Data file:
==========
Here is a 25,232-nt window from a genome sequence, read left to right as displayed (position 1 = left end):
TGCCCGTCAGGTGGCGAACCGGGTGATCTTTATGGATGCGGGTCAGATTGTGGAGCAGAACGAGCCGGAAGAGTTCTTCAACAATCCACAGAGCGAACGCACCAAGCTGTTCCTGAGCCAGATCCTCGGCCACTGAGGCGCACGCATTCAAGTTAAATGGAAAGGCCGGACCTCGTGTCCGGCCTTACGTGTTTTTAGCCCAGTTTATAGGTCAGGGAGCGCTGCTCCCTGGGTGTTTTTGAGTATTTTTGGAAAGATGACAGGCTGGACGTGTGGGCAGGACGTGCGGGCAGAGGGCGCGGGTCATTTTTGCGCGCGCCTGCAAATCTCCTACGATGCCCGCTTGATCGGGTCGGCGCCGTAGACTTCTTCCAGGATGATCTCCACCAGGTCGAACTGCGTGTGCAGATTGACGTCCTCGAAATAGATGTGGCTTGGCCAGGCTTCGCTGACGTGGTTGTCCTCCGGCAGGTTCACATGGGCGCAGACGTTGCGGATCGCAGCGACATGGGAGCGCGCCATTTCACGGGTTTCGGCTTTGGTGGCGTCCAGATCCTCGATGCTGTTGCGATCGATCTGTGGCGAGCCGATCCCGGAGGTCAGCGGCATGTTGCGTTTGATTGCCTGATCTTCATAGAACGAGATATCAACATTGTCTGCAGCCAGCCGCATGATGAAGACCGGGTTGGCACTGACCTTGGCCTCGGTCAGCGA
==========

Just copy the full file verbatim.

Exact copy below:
Here is a 25,232-nt window from a genome sequence, read left to right as displayed (position 1 = left end):
TGCCCGTCAGGTGGCGAACCGGGTGATCTTTATGGATGCGGGTCAGATTGTGGAGCAGAACGAGCCGGAAGAGTTCTTCAACAATCCACAGAGCGAACGCACCAAGCTGTTCCTGAGCCAGATCCTCGGCCACTGAGGCGCACGCATTCAAGTTAAATGGAAAGGCCGGACCTCGTGTCCGGCCTTACGTGTTTTTAGCCCAGTTTATAGGTCAGGGAGCGCTGCTCCCTGGGTGTTTTTGAGTATTTTTGGAAAGATGACAGGCTGGACGTGTGGGCAGGACGTGCGGGCAGAGGGCGCGGGTCATTTTTGCGCGCGCCTGCAAATCTCCTACGATGCCCGCTTGATCGGGTCGGCGCCGTAGACTTCTTCCAGGATGATCTCCACCAGGTCGAACTGCGTGTGCAGATTGACGTCCTCGAAATAGATGTGGCTTGGCCAGGCTTCGCTGACGTGGTTGTCCTCCGGCAGGTTCACATGGGCGCAGACGTTGCGGATCGCAGCGACATGGGAGCGCGCCATTTCACGGGTTTCGGCTTTGGTGGCGTCCAGATCCTCGATGCTGTTGCGATCGATCTGTGGCGAGCCGATCCCGGAGGTCAGCGGCATGTTGCGTTTGATTGCCTGATCTTCATAGAACGAGATATCAACATTGTCTGCAGCCAGCCGCATGATGAAGACCGGGTTGGCACTGACCTTGGCCTCGGTCAGCGA